The New York Times recently published a piece describing the troubling findings of Exposing.AI that indicate the extent to which personal photos have been used to develop facial recognition systems. Find the article here.
Exposing.AI allows users to search the various sets of images used to train facial recognition softwares for their own personal images. It does this by matching images from the Flickr photo-sharing database to the various photo databases used to train AI. In certain cases, this use of personal images to teach AI technology to recognize faces can be illegal, and it certainly feels like a violation of privacy to many. Users uploaded their images to Flickr under a Creative Cloud license, which may have been ignored as then-Flickr owner Yahoo used these images in data training sets for computer vision. The implications of the undisclosed use of these images goes beyond training for computer vision; a past Flickr user found out his photos had been used for both surveillance systems in the US and other countries and to track the Uighur population in China.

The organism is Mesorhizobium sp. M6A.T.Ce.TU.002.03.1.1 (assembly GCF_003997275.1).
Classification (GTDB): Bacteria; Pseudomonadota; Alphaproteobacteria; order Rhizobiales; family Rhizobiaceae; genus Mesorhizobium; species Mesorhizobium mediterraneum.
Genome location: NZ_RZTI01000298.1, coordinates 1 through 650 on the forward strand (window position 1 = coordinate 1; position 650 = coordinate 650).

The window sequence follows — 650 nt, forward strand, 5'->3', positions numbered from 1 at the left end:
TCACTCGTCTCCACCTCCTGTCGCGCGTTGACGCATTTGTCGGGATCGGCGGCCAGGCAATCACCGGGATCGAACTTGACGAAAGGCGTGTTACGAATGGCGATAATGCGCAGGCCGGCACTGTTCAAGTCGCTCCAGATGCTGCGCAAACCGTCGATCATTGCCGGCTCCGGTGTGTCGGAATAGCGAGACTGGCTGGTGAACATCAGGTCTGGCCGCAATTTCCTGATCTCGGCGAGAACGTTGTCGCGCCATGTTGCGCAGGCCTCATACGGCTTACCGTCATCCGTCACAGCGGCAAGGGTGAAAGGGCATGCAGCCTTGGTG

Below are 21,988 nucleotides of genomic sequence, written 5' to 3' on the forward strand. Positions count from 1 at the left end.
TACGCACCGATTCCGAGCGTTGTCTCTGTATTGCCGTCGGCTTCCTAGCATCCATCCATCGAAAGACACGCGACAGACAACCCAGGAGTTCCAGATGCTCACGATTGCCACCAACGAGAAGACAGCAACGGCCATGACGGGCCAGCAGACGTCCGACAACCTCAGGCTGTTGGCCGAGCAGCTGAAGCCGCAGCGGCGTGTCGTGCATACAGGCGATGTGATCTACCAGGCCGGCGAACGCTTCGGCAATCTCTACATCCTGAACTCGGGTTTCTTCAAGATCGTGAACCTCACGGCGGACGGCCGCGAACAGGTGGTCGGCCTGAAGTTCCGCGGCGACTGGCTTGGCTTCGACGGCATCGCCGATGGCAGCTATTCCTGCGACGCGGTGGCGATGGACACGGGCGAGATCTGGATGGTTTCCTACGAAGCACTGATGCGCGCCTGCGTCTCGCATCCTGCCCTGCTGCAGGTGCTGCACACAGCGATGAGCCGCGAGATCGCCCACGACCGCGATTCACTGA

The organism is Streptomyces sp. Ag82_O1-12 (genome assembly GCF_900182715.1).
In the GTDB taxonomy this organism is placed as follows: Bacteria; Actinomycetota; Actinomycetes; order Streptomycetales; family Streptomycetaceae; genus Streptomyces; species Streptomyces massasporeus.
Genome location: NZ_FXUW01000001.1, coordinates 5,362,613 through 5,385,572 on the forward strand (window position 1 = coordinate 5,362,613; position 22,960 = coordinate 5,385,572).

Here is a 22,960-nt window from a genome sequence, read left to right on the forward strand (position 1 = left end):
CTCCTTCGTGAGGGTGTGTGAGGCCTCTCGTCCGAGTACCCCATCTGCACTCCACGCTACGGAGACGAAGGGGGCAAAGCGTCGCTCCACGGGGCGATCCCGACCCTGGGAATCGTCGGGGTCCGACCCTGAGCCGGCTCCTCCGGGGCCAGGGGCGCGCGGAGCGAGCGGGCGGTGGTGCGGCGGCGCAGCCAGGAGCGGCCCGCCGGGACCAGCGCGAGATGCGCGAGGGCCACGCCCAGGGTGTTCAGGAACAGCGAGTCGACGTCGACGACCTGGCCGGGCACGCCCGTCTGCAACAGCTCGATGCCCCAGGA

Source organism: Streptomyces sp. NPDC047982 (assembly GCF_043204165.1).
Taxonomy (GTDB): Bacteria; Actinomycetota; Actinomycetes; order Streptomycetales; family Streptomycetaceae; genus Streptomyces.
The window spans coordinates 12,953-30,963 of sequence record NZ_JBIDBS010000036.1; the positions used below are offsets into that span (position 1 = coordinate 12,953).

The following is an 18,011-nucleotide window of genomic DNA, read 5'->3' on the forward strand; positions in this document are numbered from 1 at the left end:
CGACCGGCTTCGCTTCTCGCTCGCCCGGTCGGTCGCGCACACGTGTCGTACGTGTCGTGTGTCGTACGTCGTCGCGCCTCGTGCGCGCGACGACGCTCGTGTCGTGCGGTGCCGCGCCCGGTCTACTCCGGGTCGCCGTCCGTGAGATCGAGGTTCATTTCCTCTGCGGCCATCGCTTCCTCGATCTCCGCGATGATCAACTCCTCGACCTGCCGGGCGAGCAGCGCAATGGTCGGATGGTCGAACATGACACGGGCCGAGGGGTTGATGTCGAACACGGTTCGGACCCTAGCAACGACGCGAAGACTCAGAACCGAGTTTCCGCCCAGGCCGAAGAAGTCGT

The collection of personal images is not unique to Flickr; different sources for data training sets include other photo-sharing services, public cameras in places such as colleges, dating sites, and social networks. One such data training set was called MegaFace, which didn’t ask for the consent of those photographed when collecting images. The use of MegaFace, which was uploaded to the internet for public download, scaled beyond its original purpose, an academic competition. The data set was downloaded more than 6000 times by various groups such as defense contractors, intelligence agencies, and tech and surveillance companies. One of these surveillance companies was Megvii, which the Chinese government used to track the Uighur population. While MegaFace was taken down in May 2020, copies likely exist and can be used for further research, showing the potentially grave consequences of the use of personal photos in training sets without consent.